The most valuable result of her labours was the Instituzioni analitiche ad uso della gioventu italiana, a work of great merit, which was published Milan in 1748. The first volume treats of the analysis of finite quantities and the second of the analysis of infinitesimals. A French translation of the second volume by P. T. d'Antelmy, with additions by Charles Bossut (1730  1814), appeared at Paris in 1775; and an English translation of the whole work by John Colson (1680  1760), the Lucasian professor of mathematics at Cambridge, was published in 1801 at the expense of Baron Maseres. Madame Agnesi also wrote a commentary on the Traite analytique des sections coniques of the marquis de l'Hôpital, which, though highly praised by those who saw it in manuscript, was never published. She invented and discussed the curve known as the "witch of Agnesi[?]" or "versiera" (Italian "she  devil" or "the witch"), as she named it in 1748 and defined as:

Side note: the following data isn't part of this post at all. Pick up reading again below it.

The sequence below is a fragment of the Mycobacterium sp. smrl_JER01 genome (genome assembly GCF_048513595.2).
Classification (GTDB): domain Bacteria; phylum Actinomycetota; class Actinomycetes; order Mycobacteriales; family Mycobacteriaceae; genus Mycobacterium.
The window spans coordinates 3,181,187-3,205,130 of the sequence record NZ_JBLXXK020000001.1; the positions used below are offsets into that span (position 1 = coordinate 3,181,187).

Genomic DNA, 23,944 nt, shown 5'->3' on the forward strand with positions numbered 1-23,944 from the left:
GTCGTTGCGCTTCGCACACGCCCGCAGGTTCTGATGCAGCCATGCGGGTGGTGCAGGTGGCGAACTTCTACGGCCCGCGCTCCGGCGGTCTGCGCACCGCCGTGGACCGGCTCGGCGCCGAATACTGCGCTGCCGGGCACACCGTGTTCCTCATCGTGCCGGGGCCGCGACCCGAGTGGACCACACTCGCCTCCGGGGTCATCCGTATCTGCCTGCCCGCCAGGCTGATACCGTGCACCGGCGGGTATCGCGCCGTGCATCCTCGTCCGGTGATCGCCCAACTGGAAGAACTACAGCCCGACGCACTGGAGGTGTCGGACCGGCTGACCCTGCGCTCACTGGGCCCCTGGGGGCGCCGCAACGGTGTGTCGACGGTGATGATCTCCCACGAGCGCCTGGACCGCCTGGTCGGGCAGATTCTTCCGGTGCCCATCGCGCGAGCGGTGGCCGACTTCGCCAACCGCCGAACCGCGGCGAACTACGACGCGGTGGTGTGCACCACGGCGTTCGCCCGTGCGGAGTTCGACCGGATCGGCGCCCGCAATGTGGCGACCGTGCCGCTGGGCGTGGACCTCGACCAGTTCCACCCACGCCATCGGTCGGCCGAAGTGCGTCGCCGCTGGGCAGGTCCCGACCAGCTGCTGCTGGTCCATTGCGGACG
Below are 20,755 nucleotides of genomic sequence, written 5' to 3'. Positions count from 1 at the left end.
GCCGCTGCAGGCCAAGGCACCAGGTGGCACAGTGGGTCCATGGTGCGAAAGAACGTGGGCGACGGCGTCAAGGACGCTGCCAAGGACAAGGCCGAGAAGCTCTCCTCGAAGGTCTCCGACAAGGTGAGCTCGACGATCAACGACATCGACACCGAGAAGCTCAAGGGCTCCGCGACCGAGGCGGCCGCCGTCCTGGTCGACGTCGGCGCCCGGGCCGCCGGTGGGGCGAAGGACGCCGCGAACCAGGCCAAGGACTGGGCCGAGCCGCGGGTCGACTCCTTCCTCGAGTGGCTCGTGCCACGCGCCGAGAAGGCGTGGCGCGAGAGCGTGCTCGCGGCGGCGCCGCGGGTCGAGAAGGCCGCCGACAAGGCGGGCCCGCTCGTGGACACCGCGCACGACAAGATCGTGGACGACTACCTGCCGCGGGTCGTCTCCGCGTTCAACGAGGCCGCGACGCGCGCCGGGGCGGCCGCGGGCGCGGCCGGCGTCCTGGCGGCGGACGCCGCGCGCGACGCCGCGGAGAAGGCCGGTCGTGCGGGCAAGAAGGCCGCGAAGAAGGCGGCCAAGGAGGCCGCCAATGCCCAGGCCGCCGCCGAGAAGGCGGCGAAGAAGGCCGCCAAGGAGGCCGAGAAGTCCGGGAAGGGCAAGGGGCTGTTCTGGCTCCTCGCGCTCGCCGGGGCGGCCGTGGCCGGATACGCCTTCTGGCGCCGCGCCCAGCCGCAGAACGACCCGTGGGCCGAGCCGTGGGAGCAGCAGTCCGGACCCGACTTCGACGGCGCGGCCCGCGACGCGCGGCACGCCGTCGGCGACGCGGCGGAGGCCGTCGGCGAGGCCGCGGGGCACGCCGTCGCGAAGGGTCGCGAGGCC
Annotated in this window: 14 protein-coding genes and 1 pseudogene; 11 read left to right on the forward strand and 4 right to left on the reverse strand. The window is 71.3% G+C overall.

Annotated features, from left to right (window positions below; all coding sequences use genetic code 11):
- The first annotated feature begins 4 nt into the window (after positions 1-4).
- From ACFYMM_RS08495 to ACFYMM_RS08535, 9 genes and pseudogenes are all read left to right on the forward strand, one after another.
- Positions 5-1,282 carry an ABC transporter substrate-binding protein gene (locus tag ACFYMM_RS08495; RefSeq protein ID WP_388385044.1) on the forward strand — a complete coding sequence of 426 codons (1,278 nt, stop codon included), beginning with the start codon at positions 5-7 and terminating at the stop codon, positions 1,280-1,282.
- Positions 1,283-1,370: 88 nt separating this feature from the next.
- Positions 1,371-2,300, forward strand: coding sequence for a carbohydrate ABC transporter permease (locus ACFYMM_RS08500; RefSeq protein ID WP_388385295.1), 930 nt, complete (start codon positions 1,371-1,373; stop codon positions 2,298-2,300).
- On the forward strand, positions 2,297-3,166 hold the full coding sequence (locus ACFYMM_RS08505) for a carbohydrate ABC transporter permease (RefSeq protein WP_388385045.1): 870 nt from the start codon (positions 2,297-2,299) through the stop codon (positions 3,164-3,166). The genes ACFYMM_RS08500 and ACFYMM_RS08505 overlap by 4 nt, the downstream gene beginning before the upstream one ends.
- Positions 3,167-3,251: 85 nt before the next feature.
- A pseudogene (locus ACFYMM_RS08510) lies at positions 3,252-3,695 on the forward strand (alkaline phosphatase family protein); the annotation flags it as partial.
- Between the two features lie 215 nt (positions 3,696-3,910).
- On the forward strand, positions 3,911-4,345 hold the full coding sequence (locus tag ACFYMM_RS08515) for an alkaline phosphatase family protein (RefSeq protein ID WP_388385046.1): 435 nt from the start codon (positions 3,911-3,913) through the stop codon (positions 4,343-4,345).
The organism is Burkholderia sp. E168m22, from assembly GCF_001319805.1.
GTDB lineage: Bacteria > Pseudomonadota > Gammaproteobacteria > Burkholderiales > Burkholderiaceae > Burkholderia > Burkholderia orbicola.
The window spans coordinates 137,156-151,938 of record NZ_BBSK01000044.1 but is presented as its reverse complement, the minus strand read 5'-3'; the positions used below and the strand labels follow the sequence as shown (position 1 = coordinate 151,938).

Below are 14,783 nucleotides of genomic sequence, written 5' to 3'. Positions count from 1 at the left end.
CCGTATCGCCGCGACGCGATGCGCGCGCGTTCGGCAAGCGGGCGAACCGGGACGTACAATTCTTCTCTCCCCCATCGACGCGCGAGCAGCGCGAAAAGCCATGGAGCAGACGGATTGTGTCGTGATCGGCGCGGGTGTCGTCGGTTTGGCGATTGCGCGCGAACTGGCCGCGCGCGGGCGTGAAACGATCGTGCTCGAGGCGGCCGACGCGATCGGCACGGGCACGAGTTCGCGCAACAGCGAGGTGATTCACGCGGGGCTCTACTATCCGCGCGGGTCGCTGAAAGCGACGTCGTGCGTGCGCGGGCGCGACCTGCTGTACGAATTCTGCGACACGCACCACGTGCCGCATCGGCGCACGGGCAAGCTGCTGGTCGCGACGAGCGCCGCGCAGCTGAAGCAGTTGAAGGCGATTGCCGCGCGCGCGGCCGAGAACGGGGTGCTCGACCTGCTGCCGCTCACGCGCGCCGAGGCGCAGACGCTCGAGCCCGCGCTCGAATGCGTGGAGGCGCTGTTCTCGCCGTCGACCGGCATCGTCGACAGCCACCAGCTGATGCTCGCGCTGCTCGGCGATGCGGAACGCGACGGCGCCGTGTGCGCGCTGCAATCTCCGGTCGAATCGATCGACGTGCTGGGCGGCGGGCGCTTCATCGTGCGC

or in general:
The curve was already studied before by Fermat and by Grandi[?] in 1703.
In 1750, on the illness of her father, she was appointed by Pope Benedict XIV. to the chair of mathematics and natural Philosophy at Bologna. After the death of her father in 1752 she carried out a longcherished purpose by giving herself to the study of theology, and especially of the Fathers. After holding for some years the office of directress of the Hospice Trivulzio for Blue Nuns at Milan, she herself joined the sisterhood, and in this austere order ended her days.
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